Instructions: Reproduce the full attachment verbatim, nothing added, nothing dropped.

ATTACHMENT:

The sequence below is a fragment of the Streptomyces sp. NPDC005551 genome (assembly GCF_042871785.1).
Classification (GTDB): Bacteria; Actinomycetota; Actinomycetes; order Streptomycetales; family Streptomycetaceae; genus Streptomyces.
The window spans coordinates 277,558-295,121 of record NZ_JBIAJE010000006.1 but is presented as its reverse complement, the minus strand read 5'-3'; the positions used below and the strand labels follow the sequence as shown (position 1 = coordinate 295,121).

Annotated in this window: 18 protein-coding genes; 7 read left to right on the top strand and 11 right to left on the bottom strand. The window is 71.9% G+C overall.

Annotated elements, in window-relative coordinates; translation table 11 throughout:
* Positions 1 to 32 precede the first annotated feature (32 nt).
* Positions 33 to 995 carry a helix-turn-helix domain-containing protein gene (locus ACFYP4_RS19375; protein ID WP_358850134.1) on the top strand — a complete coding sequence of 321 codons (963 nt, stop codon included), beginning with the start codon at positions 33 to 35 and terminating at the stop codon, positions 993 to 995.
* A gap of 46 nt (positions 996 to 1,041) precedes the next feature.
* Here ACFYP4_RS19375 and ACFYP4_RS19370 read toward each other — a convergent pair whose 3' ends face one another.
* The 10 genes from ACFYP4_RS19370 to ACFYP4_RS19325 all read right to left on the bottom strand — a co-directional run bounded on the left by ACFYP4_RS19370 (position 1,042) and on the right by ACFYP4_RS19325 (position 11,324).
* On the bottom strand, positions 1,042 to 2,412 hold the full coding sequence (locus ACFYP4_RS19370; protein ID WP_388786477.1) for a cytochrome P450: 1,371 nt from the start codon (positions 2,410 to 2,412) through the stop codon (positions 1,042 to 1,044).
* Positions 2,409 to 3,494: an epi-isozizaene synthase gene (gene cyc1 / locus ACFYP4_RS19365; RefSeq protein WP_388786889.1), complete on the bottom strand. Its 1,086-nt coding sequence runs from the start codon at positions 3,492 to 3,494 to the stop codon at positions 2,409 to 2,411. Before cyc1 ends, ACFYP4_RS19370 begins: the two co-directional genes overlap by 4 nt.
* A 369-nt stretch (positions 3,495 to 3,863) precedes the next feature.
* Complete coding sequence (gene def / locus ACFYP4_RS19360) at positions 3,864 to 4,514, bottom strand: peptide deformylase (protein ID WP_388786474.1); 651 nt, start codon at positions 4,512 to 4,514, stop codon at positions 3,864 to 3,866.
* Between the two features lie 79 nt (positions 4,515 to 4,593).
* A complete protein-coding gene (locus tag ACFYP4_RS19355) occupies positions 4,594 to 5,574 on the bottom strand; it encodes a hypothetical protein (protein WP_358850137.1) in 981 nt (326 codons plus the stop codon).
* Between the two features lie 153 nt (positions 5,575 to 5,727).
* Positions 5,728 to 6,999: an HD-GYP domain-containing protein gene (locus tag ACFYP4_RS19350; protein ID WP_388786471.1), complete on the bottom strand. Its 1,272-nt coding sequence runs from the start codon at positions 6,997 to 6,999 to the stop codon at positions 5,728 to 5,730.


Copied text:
The sequence below is a fragment of the Streptomyces sp. NPDC005551 genome (assembly GCF_042871785.1).
Classification (GTDB): Bacteria; Actinomycetota; Actinomycetes; order Streptomycetales; family Streptomycetaceae; genus Streptomyces.
The window spans coordinates 277,558-295,121 of record NZ_JBIAJE010000006.1 but is presented as its reverse complement, the minus strand read 5'-3'; the positions used below and the strand labels follow the sequence as shown (position 1 = coordinate 295,121).

Annotated in this window: 18 protein-coding genes; 7 read left to right on the top strand and 11 right to left on the bottom strand. The window is 71.9% G+C overall.

Annotated elements, in window-relative coordinates; translation table 11 throughout:
* Positions 1 to 32 precede the first annotated feature (32 nt).
* Positions 33 to 995 carry a helix-turn-helix domain-containing protein gene (locus ACFYP4_RS19375; protein ID WP_358850134.1) on the top strand — a complete coding sequence of 321 codons (963 nt, stop codon included), beginning with the start codon at positions 33 to 35 and terminating at the stop codon, positions 993 to 995.
* A gap of 46 nt (positions 996 to 1,041) precedes the next feature.
* Here ACFYP4_RS19375 and ACFYP4_RS19370 read toward each other — a convergent pair whose 3' ends face one another.
* The 10 genes from ACFYP4_RS19370 to ACFYP4_RS19325 all read right to left on the bottom strand — a co-directional run bounded on the left by ACFYP4_RS19370 (position 1,042) and on the right by ACFYP4_RS19325 (position 11,324).
* On the bottom strand, positions 1,042 to 2,412 hold the full coding sequence (locus ACFYP4_RS19370; protein ID WP_388786477.1) for a cytochrome P450: 1,371 nt from the start codon (positions 2,410 to 2,412) through the stop codon (positions 1,042 to 1,044).
* Positions 2,409 to 3,494: an epi-isozizaene synthase gene (gene cyc1 / locus ACFYP4_RS19365; RefSeq protein WP_388786889.1), complete on the bottom strand. Its 1,086-nt coding sequence runs from the start codon at positions 3,492 to 3,494 to the stop codon at positions 2,409 to 2,411. Before cyc1 ends, ACFYP4_RS19370 begins: the two co-directional genes overlap by 4 nt.
* A 369-nt stretch (positions 3,495 to 3,863) precedes the next feature.
* Complete coding sequence (gene def / locus ACFYP4_RS19360) at positions 3,864 to 4,514, bottom strand: peptide deformylase (protein ID WP_388786474.1); 651 nt, start codon at positions 4,512 to 4,514, stop codon at positions 3,864 to 3,866.
* Between the two features lie 79 nt (positions 4,515 to 4,593).
* A complete protein-coding gene (locus tag ACFYP4_RS19355) occupies positions 4,594 to 5,574 on the bottom strand; it encodes a hypothetical protein (protein WP_358850137.1) in 981 nt (326 codons plus the stop codon).
* Between the two features lie 153 nt (positions 5,575 to 5,727).
* Positions 5,728 to 6,999: an HD-GYP domain-containing protein gene (locus tag ACFYP4_RS19350; protein ID WP_388786471.1), complete on the bottom strand. Its 1,272-nt coding sequence runs from the start codon at positions 6,997 to 6,999 to the stop codon at positions 5,728 to 5,730.